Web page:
Next Time You’re Listening to Someone, Try This

4 mistakes we all make when we listen - without even noticing!

Even though we all know a person who doesn’t seem to have ears, most people would argue that they’re a good listener. But what makes a poor listener a poor listener? Poor listeners often make 4 mistakes when listening: they evaluate, probe, advise and interpret everything they hear and never fully understand what is being said. I like to think I’m a good listener, but I’m guilty of all 4 at times.

I work with a fellow who can’t help but provide his wisdom and advice in every situation. When I describe how my wife and I are struggling with getting our 2 children to sleep through the night, he has a tip for how to make it work. When we talk about how the economy is so fragile, he knows exactly what needs to be done to fix it. When we discuss the problems we face at work, he knows exactly how to fix them (if only he was in charge).

While offering tips and advice has its place, sometimes people just want to relate. They don’t want an answer, a solution or even to hear about something similar that happened to you. People need room to open up emotionally and just let things out.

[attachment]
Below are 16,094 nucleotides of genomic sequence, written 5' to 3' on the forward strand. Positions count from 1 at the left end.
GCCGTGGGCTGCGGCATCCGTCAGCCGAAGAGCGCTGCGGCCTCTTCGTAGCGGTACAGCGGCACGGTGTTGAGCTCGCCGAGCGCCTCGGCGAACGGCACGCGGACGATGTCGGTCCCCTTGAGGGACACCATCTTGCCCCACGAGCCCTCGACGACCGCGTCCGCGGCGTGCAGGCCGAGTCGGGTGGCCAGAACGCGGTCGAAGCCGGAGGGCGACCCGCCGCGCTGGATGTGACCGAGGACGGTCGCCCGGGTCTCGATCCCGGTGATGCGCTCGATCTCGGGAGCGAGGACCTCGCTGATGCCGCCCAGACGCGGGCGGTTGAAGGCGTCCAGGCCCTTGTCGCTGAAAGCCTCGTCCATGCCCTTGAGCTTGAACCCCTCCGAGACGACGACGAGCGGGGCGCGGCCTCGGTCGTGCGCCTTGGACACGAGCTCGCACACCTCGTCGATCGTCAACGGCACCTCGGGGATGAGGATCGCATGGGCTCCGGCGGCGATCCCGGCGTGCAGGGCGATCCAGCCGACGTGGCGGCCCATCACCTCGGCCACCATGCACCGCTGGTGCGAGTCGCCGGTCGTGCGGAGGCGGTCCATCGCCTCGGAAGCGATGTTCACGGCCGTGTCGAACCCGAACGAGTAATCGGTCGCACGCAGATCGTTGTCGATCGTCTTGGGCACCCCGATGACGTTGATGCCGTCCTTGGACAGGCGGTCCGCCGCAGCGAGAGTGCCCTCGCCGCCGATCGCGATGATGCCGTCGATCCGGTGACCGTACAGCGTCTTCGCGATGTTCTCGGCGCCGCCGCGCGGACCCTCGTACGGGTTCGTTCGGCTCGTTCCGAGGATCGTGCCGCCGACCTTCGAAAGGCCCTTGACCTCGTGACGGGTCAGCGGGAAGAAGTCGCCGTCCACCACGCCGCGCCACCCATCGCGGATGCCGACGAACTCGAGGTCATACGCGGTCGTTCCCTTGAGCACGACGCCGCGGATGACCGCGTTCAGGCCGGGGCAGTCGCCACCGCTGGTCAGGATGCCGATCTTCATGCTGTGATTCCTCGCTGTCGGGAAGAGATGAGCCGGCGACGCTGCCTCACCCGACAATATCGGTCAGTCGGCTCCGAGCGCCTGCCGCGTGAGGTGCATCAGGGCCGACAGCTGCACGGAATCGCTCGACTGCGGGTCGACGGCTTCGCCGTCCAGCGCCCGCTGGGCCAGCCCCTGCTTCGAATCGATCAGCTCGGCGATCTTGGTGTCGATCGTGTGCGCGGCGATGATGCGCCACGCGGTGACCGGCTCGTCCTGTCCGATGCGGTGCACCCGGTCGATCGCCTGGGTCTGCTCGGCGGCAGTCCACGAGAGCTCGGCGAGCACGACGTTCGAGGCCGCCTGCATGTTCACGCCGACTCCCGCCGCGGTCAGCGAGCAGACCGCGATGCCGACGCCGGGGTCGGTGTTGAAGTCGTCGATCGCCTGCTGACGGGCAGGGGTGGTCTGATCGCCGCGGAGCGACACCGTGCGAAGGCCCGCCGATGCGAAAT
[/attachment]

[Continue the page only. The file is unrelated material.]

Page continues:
The 4 “Autobiographical Response” Mistakes

In Covey’s 7 Habits book he calls these mistakes “autobiographical responses” because it’s how we script our own life and experience into everything we hear. He says,

We evaluate – we either agree or disagree; we probe – we ask questions from our own frame of reference; we advise – we give counsel based on our own experience; or we interpret – we try to figure people out, to explain their motives, their behaviors, based on our own motives and behaviors.”

Evaluate: When we’re evaluating what someone is saying, we’re too busy trying to figure out whether we agree or disagree with them and thinking about what we’re going to say in response to really understand them. We might hear them, but we surely don’t feel what they’re feeling and understand what they’re thinking.

Probe: When we probe with questions people tend to feel like they’re being interrogated. It’s okay to ask questions, but not just so you can figure someone out. No one wants to be picked apart while they’re trying to be open with someone.

Advise: Offering tips and advice is usually a nice gesture, but sometimes people aren’t looking for your help – they’re looking for someone to listen to them. When someone has all the answers to my problems I feel like saying “just listen to me already!”

Interpret: When we interpret what other people are saying we’re actually analyzing their words based on our own experience. While interpreting another person it’s almost like we’re working on putting them in a nice little box, categorizing them with other people; he must be a republican, he’s probably against vaccinating, she’s one of those materialistic housewives, she’s an introvert, etc. etc.

We All Need Psychological Air